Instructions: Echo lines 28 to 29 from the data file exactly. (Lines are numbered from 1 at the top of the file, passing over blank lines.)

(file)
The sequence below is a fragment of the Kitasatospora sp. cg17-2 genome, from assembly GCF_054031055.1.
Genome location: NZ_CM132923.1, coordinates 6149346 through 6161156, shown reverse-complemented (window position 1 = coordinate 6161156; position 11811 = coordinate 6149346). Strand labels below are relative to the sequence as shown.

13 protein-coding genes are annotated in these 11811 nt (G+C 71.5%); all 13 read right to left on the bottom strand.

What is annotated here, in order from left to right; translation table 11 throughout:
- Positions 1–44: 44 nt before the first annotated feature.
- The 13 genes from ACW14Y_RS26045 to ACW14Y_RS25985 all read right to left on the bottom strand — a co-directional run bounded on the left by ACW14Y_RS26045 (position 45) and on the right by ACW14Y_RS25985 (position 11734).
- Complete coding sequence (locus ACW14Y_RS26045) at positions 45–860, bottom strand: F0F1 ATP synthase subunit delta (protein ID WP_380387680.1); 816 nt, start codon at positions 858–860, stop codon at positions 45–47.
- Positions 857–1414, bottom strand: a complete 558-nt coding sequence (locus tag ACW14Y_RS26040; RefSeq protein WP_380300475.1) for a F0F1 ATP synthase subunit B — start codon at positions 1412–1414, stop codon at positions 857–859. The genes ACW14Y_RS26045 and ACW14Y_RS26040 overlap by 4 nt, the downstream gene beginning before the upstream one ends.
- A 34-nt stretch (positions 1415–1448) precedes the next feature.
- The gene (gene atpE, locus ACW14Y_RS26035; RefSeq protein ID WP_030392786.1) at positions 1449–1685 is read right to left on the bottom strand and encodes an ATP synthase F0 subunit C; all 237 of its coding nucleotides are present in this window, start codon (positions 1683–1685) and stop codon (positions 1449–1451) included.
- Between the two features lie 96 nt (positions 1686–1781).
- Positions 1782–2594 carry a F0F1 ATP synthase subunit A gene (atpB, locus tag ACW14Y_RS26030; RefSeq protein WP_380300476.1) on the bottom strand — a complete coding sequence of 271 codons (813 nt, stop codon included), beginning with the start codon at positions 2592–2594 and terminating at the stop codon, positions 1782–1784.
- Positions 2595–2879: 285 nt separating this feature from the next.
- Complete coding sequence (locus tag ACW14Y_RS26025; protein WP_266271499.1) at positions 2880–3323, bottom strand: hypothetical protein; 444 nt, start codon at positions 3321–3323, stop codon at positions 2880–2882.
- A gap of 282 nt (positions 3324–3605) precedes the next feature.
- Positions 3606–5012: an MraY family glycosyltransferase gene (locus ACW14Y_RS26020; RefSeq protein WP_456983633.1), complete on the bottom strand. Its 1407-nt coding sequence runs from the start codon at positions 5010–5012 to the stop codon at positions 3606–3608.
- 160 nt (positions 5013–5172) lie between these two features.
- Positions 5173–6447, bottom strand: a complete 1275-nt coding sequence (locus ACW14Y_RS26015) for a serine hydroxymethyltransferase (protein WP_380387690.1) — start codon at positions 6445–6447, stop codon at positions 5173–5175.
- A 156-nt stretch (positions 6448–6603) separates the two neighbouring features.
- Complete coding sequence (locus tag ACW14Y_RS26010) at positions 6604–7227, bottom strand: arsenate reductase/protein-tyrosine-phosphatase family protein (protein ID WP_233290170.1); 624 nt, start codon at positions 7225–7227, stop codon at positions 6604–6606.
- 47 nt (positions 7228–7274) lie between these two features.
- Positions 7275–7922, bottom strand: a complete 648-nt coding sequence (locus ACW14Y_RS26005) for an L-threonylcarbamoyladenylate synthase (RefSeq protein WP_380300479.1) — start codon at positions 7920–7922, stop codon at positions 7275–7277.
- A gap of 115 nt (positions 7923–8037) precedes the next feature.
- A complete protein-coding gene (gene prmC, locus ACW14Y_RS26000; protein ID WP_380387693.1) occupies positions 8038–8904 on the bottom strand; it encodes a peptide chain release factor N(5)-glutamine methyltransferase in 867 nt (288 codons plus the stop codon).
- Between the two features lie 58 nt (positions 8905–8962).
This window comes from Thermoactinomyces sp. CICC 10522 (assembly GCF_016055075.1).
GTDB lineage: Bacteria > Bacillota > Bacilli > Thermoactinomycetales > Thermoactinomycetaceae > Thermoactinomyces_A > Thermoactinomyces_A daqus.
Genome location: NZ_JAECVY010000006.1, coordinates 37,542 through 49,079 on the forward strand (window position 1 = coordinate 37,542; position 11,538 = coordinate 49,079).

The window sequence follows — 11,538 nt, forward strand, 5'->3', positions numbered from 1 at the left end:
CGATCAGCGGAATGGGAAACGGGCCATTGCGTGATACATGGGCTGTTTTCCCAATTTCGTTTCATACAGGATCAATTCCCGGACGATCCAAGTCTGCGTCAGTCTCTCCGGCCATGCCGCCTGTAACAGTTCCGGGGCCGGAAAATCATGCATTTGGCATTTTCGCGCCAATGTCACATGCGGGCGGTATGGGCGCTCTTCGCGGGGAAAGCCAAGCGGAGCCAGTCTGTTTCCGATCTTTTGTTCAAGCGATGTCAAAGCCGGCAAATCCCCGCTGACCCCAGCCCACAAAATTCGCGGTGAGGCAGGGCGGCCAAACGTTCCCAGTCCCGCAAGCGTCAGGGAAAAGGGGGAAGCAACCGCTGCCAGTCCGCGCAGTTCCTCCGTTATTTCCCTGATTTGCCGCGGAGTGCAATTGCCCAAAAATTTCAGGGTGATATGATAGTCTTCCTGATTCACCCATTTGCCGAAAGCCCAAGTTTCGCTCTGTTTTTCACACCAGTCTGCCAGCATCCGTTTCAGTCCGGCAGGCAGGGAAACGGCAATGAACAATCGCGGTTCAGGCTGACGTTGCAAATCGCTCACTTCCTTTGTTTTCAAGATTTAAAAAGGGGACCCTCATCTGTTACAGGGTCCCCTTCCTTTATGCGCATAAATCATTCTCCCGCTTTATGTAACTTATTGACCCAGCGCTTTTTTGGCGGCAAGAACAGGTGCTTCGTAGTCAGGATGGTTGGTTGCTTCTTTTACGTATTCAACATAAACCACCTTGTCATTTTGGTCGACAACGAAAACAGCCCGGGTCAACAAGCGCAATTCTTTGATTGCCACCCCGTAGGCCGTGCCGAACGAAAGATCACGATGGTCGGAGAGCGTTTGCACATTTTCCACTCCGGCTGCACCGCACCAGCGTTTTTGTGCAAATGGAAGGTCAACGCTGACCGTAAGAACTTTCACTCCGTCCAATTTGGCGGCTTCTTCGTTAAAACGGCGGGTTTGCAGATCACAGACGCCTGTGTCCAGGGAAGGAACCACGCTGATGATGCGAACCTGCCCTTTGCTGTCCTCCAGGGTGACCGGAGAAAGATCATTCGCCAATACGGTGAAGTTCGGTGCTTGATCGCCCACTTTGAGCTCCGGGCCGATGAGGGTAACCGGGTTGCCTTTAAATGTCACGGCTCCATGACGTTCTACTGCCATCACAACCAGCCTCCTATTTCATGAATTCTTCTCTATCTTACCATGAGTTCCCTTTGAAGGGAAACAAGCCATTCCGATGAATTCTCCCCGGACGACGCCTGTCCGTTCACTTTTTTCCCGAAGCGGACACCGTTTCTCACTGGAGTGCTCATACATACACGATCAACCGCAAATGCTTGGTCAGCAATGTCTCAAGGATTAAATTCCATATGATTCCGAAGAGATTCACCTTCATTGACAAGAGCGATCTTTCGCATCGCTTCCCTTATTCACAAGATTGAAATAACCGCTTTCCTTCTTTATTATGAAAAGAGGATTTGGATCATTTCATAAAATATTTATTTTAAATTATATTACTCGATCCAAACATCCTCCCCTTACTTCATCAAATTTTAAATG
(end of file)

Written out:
Genome location: NZ_JAECVY010000006.1, coordinates 37,542 through 49,079 on the forward strand (window position 1 = coordinate 37,542; position 11,538 = coordinate 49,079).

The window sequence follows — 11,538 nt, forward strand, 5'->3', positions numbered from 1 at the left end: